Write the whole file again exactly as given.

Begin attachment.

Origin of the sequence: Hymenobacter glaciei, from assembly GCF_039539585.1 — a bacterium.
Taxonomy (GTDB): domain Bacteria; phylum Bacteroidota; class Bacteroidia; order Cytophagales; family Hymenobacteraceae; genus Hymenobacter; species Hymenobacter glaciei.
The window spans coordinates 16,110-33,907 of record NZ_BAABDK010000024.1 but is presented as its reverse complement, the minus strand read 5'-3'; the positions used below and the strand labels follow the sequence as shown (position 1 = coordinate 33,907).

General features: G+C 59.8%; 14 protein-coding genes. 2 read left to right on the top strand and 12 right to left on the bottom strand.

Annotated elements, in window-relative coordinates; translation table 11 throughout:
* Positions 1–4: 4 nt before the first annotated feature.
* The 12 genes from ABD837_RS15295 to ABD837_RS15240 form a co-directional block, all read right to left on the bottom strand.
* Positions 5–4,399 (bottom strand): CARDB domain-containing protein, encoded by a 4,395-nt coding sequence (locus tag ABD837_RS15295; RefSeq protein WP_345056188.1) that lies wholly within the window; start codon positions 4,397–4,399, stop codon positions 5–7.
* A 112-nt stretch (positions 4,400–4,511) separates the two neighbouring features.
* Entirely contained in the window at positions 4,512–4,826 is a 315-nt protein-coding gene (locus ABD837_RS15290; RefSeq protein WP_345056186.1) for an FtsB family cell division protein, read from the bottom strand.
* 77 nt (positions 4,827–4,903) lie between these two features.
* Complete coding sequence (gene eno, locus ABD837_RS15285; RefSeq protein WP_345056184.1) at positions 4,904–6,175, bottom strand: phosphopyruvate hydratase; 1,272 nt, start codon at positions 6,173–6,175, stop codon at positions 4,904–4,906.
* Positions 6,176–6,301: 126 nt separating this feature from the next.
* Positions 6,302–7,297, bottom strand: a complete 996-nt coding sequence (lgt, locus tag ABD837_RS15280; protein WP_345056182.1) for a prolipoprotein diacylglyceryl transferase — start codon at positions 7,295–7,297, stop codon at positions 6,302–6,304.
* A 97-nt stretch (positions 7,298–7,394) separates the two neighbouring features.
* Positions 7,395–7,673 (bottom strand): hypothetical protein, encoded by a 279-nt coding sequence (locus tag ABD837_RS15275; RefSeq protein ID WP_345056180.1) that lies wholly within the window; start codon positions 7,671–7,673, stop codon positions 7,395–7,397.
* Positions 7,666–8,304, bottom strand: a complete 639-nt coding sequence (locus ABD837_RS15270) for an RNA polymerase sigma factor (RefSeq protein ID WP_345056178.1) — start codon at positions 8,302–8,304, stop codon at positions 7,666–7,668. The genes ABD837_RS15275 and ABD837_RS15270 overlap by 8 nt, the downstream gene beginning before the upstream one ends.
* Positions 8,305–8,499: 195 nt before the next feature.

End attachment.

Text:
Origin of the sequence: Hymenobacter glaciei, from assembly GCF_039539585.1 — a bacterium.
Taxonomy (GTDB): domain Bacteria; phylum Bacteroidota; class Bacteroidia; order Cytophagales; family Hymenobacteraceae; genus Hymenobacter; species Hymenobacter glaciei.
The window spans coordinates 16,110-33,907 of record NZ_BAABDK010000024.1 but is presented as its reverse complement, the minus strand read 5'-3'; the positions used below and the strand labels follow the sequence as shown (position 1 = coordinate 33,907).

General features: G+C 59.8%; 14 protein-coding genes. 2 read left to right on the top strand and 12 right to left on the bottom strand.

Annotated elements, in window-relative coordinates; translation table 11 throughout:
* Positions 1–4: 4 nt before the first annotated feature.
* The 12 genes from ABD837_RS15295 to ABD837_RS15240 form a co-directional block, all read right to left on the bottom strand.
* Positions 5–4,399 (bottom strand): CARDB domain-containing protein, encoded by a 4,395-nt coding sequence (locus tag ABD837_RS15295; RefSeq protein WP_345056188.1) that lies wholly within the window; start codon positions 4,397–4,399, stop codon positions 5–7.
* A 112-nt stretch (positions 4,400–4,511) separates the two neighbouring features.
* Entirely contained in the window at positions 4,512–4,826 is a 315-nt protein-coding gene (locus ABD837_RS15290; RefSeq protein WP_345056186.1) for an FtsB family cell division protein, read from the bottom strand.
* 77 nt (positions 4,827–4,903) lie between these two features.
* Complete coding sequence (gene eno, locus ABD837_RS15285; RefSeq protein WP_345056184.1) at positions 4,904–6,175, bottom strand: phosphopyruvate hydratase; 1,272 nt, start codon at positions 6,173–6,175, stop codon at positions 4,904–4,906.
* Positions 6,176–6,301: 126 nt separating this feature from the next.
* Positions 6,302–7,297, bottom strand: a complete 996-nt coding sequence (lgt, locus tag ABD837_RS15280; protein WP_345056182.1) for a prolipoprotein diacylglyceryl transferase — start codon at positions 7,295–7,297, stop codon at positions 6,302–6,304.
* A 97-nt stretch (positions 7,298–7,394) separates the two neighbouring features.
* Positions 7,395–7,673 (bottom strand): hypothetical protein, encoded by a 279-nt coding sequence (locus tag ABD837_RS15275; RefSeq protein ID WP_345056180.1) that lies wholly within the window; start codon positions 7,671–7,673, stop codon positions 7,395–7,397.
* Positions 7,666–8,304, bottom strand: a complete 639-nt coding sequence (locus ABD837_RS15270) for an RNA polymerase sigma factor (RefSeq protein ID WP_345056178.1) — start codon at positions 8,302–8,304, stop codon at positions 7,666–7,668. The genes ABD837_RS15275 and ABD837_RS15270 overlap by 8 nt, the downstream gene beginning before the upstream one ends.
* Positions 8,305–8,499: 195 nt before the next feature.